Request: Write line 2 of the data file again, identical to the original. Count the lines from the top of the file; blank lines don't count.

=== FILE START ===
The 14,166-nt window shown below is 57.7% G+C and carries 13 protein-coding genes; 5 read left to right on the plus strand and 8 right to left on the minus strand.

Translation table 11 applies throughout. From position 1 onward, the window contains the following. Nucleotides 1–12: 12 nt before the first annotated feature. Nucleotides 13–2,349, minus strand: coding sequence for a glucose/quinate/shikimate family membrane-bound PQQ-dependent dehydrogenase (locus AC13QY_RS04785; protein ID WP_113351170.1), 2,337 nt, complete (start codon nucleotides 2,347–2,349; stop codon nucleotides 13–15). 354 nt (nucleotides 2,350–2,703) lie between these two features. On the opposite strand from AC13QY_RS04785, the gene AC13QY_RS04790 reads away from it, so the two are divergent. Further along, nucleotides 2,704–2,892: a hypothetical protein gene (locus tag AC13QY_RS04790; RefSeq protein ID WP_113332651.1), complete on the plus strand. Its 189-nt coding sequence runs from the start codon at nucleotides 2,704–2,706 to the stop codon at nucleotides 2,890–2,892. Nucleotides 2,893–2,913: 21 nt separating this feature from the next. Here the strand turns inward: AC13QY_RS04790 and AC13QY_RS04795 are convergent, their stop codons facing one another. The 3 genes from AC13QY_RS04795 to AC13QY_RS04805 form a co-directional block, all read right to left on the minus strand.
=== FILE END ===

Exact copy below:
Translation table 11 applies throughout. From position 1 onward, the window contains the following. Nucleotides 1–12: 12 nt before the first annotated feature. Nucleotides 13–2,349, minus strand: coding sequence for a glucose/quinate/shikimate family membrane-bound PQQ-dependent dehydrogenase (locus AC13QY_RS04785; protein ID WP_113351170.1), 2,337 nt, complete (start codon nucleotides 2,347–2,349; stop codon nucleotides 13–15). 354 nt (nucleotides 2,350–2,703) lie between these two features. On the opposite strand from AC13QY_RS04785, the gene AC13QY_RS04790 reads away from it, so the two are divergent. Further along, nucleotides 2,704–2,892: a hypothetical protein gene (locus tag AC13QY_RS04790; RefSeq protein ID WP_113332651.1), complete on the plus strand. Its 189-nt coding sequence runs from the start codon at nucleotides 2,704–2,706 to the stop codon at nucleotides 2,890–2,892. Nucleotides 2,893–2,913: 21 nt separating this feature from the next. Here the strand turns inward: AC13QY_RS04790 and AC13QY_RS04795 are convergent, their stop codons facing one another. The 3 genes from AC13QY_RS04795 to AC13QY_RS04805 form a co-directional block, all read right to left on the minus strand.